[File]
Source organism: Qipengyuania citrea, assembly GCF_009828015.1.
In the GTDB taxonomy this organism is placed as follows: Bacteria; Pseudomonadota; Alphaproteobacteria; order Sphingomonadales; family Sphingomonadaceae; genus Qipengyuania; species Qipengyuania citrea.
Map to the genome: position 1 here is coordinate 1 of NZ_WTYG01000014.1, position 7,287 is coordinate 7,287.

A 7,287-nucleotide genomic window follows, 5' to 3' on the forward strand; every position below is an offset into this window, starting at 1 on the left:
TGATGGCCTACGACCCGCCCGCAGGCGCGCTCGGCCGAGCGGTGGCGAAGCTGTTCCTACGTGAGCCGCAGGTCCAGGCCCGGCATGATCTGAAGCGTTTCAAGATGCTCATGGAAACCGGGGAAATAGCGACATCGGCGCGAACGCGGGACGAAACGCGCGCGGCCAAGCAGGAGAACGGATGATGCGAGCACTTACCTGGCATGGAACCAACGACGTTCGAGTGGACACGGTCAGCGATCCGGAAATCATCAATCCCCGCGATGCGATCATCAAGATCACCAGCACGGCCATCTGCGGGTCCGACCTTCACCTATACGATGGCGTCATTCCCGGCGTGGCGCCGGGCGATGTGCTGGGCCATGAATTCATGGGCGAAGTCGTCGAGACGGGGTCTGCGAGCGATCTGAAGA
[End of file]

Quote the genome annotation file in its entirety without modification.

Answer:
Source organism: Qipengyuania citrea, assembly GCF_009828015.1.
In the GTDB taxonomy this organism is placed as follows: Bacteria; Pseudomonadota; Alphaproteobacteria; order Sphingomonadales; family Sphingomonadaceae; genus Qipengyuania; species Qipengyuania citrea.
Map to the genome: position 1 here is coordinate 1 of NZ_WTYG01000014.1, position 7,287 is coordinate 7,287.

A 7,287-nucleotide genomic window follows, 5' to 3' on the forward strand; every position below is an offset into this window, starting at 1 on the left:
TGATGGCCTACGACCCGCCCGCAGGCGCGCTCGGCCGAGCGGTGGCGAAGCTGTTCCTACGTGAGCCGCAGGTCCAGGCCCGGCATGATCTGAAGCGTTTCAAGATGCTCATGGAAACCGGGGAAATAGCGACATCGGCGCGAACGCGGGACGAAACGCGCGCGGCCAAGCAGGAGAACGGATGATGCGAGCACTTACCTGGCATGGAACCAACGACGTTCGAGTGGACACGGTCAGCGATCCGGAAATCATCAATCCCCGCGATGCGATCATCAAGATCACCAGCACGGCCATCTGCGGGTCCGACCTTCACCTATACGATGGCGTCATTCCCGGCGTGGCGCCGGGCGATGTGCTGGGCCATGAATTCATGGGCGAAGTCGTCGAGACGGGGTCTGCGAGCGATCTGAAGA